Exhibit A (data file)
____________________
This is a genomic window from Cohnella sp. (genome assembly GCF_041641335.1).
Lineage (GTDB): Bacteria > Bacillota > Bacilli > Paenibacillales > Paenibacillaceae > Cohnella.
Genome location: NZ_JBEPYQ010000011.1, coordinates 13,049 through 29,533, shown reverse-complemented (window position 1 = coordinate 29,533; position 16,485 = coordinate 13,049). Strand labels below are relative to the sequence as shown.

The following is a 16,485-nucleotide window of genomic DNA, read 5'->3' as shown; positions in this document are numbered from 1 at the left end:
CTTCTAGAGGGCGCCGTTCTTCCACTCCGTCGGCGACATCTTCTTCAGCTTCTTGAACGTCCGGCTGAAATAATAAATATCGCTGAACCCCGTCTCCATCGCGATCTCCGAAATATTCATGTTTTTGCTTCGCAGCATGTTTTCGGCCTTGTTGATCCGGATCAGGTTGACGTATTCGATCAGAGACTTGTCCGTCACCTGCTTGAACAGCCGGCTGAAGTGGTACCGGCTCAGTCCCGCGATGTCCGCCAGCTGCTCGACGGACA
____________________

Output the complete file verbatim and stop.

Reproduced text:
This is a genomic window from Cohnella sp. (genome assembly GCF_041641335.1).
Lineage (GTDB): Bacteria > Bacillota > Bacilli > Paenibacillales > Paenibacillaceae > Cohnella.
Genome location: NZ_JBEPYQ010000011.1, coordinates 13,049 through 29,533, shown reverse-complemented (window position 1 = coordinate 29,533; position 16,485 = coordinate 13,049). Strand labels below are relative to the sequence as shown.

The following is a 16,485-nucleotide window of genomic DNA, read 5'->3' as shown; positions in this document are numbered from 1 at the left end:
CTTCTAGAGGGCGCCGTTCTTCCACTCCGTCGGCGACATCTTCTTCAGCTTCTTGAACGTCCGGCTGAAATAATAAATATCGCTGAACCCCGTCTCCATCGCGATCTCCGAAATATTCATGTTTTTGCTTCGCAGCATGTTTTCGGCCTTGTTGATCCGGATCAGGTTGACGTATTCGATCAGAGACTTGTCCGTCACCTGCTTGAACAGCCGGCTGAAGTGGTACCGGCTCAGTCCCGCGATGTCCGCCAGCTGCTCGACGGACA